– Spandrel glass curtain panels with corresponding with non-flammable core.
– Brickslip cladding due to absence of fire compartmentalization.
View of existing gap within the shell. The lack of fire barriers, combined with the presence of flammable building materials, creates the conditions for the rapid spread of fire vertically (chimney effect).
Need to incorporate principles of fire protection of ventilated facades in the Architectural Design and Engineering study
The requirements in the building construction sector follow a steadily increasing trend:
– Architectural work tends to become more complex (Design & Build).
– Building systems and materials are becoming more specialized and sophisticated.
– The sustainability of the building has been widely recognized as a critical parameter.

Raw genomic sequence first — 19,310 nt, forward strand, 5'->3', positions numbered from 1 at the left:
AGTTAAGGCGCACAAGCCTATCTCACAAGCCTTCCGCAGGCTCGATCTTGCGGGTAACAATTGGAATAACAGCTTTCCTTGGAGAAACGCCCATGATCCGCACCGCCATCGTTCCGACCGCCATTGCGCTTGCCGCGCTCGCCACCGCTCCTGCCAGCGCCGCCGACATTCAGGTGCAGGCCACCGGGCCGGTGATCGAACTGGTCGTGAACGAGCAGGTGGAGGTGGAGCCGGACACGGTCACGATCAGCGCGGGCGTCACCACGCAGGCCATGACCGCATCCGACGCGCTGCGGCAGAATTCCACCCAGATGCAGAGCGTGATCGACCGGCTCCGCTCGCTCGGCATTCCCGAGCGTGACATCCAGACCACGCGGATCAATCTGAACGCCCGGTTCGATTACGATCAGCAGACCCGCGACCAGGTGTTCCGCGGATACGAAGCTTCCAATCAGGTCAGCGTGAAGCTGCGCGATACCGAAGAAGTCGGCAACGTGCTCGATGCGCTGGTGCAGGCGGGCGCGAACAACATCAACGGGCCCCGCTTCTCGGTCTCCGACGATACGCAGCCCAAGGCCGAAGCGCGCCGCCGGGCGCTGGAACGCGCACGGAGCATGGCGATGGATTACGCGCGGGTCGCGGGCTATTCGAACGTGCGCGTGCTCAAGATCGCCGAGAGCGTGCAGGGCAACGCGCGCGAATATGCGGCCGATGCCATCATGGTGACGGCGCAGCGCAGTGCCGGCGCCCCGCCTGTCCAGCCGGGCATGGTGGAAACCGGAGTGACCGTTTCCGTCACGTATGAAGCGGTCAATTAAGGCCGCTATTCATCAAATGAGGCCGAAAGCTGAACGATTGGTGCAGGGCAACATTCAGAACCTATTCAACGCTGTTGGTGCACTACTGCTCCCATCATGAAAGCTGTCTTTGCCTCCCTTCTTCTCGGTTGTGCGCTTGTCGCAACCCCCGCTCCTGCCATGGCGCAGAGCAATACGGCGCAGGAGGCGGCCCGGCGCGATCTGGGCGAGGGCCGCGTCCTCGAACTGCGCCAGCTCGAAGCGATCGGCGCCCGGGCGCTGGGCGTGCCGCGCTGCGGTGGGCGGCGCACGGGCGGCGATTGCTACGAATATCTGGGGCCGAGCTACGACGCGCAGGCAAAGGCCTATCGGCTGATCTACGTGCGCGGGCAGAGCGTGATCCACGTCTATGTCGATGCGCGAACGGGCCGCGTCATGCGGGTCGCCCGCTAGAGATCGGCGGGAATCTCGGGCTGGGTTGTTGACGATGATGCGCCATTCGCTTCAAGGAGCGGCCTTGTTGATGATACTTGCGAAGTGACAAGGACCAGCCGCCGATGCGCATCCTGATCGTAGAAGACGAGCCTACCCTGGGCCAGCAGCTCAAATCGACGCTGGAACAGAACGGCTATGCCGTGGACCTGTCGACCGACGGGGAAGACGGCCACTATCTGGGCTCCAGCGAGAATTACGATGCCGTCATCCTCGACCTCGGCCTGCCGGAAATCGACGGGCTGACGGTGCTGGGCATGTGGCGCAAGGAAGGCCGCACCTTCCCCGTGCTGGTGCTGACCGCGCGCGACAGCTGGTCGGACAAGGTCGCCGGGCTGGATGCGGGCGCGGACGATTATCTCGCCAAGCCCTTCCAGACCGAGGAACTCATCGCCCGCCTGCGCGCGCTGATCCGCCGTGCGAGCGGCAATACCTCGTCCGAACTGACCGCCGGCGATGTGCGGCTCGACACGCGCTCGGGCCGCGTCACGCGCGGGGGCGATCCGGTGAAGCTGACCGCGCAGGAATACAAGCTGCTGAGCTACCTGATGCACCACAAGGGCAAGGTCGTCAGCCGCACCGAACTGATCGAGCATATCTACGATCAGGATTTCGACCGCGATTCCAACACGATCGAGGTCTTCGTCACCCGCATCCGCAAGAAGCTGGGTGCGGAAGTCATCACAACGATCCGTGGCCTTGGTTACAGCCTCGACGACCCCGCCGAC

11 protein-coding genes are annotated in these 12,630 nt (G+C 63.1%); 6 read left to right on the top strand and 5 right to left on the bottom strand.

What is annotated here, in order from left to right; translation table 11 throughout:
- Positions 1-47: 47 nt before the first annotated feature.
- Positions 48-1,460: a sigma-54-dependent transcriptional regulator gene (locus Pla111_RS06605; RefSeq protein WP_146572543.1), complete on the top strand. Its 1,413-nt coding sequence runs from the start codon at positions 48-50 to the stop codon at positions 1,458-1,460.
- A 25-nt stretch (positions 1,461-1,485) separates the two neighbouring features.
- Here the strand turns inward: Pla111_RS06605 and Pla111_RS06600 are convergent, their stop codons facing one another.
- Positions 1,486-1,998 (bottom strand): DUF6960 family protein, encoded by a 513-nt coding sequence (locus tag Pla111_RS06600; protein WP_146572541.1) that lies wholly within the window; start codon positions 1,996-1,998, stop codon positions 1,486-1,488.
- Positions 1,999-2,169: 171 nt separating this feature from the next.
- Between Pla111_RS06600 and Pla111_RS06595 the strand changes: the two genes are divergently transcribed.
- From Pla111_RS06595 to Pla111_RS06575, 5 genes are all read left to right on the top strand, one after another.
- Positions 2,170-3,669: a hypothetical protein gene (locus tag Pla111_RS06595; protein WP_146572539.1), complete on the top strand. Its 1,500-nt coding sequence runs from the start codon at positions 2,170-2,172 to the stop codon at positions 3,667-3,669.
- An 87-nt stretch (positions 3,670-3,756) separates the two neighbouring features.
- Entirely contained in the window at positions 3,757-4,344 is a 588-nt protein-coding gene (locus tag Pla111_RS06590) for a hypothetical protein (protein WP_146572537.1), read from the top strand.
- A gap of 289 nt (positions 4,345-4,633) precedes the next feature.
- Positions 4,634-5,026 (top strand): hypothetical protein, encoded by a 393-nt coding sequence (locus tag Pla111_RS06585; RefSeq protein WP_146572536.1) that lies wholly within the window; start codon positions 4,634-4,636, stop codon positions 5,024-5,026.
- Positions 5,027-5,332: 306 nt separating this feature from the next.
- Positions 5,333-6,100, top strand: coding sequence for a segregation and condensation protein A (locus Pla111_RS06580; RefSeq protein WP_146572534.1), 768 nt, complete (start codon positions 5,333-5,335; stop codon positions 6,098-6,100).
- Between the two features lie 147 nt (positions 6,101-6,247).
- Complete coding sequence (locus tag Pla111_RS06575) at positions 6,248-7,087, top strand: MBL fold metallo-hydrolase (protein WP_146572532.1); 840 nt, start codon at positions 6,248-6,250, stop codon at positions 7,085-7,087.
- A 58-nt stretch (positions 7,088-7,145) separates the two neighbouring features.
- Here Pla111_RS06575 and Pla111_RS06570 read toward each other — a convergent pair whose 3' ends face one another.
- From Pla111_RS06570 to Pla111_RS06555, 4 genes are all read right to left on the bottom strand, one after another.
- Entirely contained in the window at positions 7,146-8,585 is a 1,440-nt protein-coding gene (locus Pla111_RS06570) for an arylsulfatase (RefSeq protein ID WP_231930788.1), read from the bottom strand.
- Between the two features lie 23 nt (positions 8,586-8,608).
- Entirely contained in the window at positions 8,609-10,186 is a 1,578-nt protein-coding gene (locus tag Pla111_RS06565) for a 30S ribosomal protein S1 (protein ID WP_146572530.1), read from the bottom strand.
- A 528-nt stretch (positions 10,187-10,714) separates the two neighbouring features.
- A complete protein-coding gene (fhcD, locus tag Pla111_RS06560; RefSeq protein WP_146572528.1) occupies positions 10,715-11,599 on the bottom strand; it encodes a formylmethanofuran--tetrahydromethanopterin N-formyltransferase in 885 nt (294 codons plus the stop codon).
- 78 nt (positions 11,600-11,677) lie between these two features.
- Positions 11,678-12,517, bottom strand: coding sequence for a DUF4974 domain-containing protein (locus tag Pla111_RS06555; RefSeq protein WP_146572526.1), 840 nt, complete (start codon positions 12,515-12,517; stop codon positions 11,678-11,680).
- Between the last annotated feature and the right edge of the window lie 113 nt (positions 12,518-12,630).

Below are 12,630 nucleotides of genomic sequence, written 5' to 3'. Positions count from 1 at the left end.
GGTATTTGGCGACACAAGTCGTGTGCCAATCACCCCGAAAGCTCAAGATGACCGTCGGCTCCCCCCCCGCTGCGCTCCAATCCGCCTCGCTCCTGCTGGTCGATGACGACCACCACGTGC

– Building specifications are becoming stricter.
– Regulation framework becomes wider in scope and more complex.
– The number of stakeholders in the project implementation is increasing and new specialties appear.
In this context, there is a need to incorporate the fire protection principles of the building envelope from the initial design stages.
The perfection of the construction cannot be simply achieved by adhering to regulations. On the contrary, the principles served by the latter should become an integral part of the architectural composition.